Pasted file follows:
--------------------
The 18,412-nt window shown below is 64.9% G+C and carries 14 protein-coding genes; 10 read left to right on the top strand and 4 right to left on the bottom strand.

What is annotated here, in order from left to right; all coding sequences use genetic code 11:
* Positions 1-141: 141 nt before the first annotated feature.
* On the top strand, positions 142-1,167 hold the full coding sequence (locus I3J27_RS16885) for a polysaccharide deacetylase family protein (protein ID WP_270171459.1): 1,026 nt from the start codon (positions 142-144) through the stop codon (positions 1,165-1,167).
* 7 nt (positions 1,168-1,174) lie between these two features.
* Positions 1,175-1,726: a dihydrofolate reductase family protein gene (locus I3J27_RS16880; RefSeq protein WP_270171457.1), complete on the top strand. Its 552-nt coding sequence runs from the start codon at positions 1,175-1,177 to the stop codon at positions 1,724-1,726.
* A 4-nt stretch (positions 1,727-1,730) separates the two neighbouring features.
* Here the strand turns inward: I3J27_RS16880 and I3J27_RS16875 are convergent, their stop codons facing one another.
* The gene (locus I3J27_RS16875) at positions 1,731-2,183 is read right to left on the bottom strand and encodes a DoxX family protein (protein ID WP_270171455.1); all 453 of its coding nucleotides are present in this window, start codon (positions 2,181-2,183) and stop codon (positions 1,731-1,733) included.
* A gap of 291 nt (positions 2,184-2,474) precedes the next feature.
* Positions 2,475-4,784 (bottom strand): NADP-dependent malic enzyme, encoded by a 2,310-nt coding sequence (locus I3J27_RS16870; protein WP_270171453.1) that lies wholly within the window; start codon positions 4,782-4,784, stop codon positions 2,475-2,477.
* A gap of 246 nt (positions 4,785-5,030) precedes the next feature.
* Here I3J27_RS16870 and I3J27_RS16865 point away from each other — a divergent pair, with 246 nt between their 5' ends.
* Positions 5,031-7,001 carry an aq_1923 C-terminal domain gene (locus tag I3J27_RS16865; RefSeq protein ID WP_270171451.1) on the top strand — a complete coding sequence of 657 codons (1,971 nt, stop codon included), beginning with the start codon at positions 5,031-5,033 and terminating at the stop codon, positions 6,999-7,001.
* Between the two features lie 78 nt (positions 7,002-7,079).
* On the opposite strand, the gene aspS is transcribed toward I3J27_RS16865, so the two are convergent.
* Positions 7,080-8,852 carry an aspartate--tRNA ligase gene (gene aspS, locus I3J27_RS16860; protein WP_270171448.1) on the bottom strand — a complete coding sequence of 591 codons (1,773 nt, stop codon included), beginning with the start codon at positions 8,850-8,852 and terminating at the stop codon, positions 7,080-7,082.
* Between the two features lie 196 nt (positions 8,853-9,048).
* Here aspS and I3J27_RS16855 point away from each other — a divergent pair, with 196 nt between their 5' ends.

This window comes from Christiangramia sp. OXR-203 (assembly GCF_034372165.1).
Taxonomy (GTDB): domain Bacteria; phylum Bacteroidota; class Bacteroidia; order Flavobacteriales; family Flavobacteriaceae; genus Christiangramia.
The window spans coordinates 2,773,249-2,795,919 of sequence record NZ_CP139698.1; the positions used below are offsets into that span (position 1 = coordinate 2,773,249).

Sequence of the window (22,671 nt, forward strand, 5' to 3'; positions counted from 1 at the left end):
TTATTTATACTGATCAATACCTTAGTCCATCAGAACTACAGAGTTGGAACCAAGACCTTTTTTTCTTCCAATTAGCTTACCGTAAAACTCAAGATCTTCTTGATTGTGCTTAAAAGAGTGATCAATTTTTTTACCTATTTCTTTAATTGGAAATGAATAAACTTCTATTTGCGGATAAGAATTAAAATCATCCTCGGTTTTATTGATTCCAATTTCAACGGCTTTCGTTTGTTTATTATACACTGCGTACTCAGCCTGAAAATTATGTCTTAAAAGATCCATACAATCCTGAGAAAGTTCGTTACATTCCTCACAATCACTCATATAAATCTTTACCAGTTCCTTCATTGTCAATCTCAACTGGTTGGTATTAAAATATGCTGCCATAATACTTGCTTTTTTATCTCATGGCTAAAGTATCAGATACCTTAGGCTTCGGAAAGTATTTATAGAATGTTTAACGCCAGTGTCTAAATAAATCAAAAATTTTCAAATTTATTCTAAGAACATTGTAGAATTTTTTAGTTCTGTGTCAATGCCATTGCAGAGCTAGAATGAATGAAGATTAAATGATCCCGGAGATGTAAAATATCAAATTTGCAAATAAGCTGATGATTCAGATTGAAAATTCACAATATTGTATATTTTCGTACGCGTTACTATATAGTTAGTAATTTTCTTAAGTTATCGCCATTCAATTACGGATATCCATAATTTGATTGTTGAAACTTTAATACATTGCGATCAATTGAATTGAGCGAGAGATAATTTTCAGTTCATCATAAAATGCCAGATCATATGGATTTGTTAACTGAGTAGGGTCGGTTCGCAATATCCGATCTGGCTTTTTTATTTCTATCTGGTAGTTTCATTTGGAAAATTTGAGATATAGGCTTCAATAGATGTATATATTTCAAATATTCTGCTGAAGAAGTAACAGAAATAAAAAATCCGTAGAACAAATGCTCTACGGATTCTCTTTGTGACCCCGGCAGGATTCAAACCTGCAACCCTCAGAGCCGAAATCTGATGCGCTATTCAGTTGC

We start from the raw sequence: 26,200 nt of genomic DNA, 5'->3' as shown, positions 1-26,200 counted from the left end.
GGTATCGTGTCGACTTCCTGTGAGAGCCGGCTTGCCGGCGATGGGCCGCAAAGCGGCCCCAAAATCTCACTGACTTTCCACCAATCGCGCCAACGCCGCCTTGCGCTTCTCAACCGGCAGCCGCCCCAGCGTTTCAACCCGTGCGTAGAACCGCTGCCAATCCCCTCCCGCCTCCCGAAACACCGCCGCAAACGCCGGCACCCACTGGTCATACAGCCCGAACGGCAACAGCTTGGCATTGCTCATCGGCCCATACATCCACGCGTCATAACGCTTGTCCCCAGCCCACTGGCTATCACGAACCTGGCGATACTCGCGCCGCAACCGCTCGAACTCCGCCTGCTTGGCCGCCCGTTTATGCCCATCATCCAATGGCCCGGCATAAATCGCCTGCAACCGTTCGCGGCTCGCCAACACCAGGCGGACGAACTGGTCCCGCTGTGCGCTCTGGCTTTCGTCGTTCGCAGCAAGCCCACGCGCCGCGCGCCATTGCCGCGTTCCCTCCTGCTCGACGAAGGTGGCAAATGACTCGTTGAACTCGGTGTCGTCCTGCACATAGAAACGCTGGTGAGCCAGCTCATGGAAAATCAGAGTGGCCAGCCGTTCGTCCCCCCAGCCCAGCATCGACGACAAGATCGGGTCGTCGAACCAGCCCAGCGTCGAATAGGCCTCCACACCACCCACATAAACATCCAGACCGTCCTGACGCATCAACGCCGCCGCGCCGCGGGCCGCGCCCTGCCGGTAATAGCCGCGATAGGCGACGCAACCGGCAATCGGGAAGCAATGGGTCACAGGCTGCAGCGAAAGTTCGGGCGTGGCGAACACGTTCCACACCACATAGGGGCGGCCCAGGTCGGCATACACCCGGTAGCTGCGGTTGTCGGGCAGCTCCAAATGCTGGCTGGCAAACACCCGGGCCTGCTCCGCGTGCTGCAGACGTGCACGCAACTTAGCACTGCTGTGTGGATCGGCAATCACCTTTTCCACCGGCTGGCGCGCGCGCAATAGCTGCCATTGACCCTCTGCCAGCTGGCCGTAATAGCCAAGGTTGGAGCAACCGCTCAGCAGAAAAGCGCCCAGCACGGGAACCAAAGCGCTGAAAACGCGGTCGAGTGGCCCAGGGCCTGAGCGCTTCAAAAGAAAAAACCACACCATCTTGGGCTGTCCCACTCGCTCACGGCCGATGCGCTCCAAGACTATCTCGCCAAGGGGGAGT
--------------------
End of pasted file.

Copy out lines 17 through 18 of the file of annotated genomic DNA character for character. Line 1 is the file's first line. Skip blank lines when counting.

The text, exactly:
* Positions 7,080-8,852 carry an aspartate--tRNA ligase gene (gene aspS, locus I3J27_RS16860; protein WP_270171448.1) on the bottom strand — a complete coding sequence of 591 codons (1,773 nt, stop codon included), beginning with the start codon at positions 8,850-8,852 and terminating at the stop codon, positions 7,080-7,082.
* Between the two features lie 196 nt (positions 8,853-9,048).